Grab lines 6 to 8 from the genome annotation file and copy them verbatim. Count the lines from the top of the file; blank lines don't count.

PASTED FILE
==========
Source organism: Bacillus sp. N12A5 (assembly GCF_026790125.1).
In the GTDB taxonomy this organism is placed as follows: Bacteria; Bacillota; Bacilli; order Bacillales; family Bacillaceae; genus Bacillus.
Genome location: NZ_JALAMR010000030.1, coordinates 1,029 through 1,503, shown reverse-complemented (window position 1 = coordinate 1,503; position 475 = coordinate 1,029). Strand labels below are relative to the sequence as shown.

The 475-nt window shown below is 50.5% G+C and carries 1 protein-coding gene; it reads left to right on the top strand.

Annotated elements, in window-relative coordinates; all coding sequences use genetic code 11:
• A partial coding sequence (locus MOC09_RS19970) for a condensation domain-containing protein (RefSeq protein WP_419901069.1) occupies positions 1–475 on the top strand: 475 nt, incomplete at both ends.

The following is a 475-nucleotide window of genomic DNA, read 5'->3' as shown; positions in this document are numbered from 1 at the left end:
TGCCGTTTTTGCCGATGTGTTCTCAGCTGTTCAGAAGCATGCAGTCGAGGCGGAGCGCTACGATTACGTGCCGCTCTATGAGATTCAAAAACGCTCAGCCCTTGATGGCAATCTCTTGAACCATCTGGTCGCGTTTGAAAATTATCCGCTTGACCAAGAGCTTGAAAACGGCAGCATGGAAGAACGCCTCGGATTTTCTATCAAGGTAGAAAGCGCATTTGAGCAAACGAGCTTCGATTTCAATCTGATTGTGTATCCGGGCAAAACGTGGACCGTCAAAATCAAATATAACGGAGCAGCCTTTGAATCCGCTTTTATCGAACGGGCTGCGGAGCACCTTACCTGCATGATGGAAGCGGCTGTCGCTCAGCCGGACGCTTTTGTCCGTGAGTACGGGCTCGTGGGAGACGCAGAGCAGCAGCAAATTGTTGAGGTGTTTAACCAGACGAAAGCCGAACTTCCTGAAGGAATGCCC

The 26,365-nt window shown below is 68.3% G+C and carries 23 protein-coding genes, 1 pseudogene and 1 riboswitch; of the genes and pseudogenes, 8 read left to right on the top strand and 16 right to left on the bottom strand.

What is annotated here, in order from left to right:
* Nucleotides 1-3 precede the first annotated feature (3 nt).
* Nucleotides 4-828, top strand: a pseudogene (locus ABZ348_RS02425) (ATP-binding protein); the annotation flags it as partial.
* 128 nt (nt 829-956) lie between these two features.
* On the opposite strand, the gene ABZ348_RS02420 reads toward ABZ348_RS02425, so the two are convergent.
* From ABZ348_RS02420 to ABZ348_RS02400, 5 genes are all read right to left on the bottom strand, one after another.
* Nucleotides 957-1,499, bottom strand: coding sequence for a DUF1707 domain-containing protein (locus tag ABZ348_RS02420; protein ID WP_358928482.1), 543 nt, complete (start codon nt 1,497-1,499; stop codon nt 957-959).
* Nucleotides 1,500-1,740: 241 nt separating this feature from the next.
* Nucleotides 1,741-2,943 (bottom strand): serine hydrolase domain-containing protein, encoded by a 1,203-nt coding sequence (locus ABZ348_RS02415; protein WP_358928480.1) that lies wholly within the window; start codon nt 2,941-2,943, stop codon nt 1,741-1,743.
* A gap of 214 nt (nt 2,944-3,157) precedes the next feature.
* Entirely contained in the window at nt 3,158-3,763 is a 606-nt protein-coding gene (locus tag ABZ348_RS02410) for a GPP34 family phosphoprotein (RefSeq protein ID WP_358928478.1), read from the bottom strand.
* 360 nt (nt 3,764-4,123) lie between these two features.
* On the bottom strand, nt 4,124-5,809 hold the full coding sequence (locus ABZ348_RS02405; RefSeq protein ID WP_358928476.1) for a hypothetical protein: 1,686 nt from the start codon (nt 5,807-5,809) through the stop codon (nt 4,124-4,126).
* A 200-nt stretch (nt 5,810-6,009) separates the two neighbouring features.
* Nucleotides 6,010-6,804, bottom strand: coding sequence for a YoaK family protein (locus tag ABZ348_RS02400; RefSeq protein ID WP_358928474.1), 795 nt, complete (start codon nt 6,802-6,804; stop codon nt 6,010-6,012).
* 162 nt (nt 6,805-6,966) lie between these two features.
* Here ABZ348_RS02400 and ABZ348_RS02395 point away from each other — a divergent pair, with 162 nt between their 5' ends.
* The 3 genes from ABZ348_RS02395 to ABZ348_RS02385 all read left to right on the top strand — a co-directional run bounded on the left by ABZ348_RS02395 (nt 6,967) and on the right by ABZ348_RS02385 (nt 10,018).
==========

• A partial coding sequence (locus MOC09_RS19970) for a condensation domain-containing protein (RefSeq protein WP_419901069.1) occupies positions 1–475 on the top strand: 475 nt, incomplete at both ends.

The following is a 475-nucleotide window of genomic DNA, read 5'->3' as shown; positions in this document are numbered from 1 at the left end:
TGCCGTTTTTGCCGATGTGTTCTCAGCTGTTCAGAAGCATGCAGTCGAGGCGGAGCGCTACGATTACGTGCCGCTCTATGAGATTCAAAAACGCTCAGCCCTTGATGGCAATCTCTTGAACCATCTGGTCGCGTTTGAAAATTATCCGCTTGACCAAGAGCTTGAAAACGGCAGCATGGAAGAACGCCTCGGATTTTCTATCAAGGTAGAAAGCGCATTTGAGCAAACGAGCTTCGATTTCAATCTGATTGTGTATCCGGGCAAAACGTGGACCGTCAAAATCAAATATAACGGAGCAGCCTTTGAATCCGCTTTTATCGAACGGGCTGCGGAGCACCTTACCTGCATGATGGAAGCGGCTGTCGCTCAGCCGGACGCTTTTGTCCGTGAGTACGGGCTCGTGGGAGACGCAGAGCAGCAGCAAATTGTTGAGGTGTTTAACCAGACGAAAGCCGAACTTCCTGAAGGAATGCCC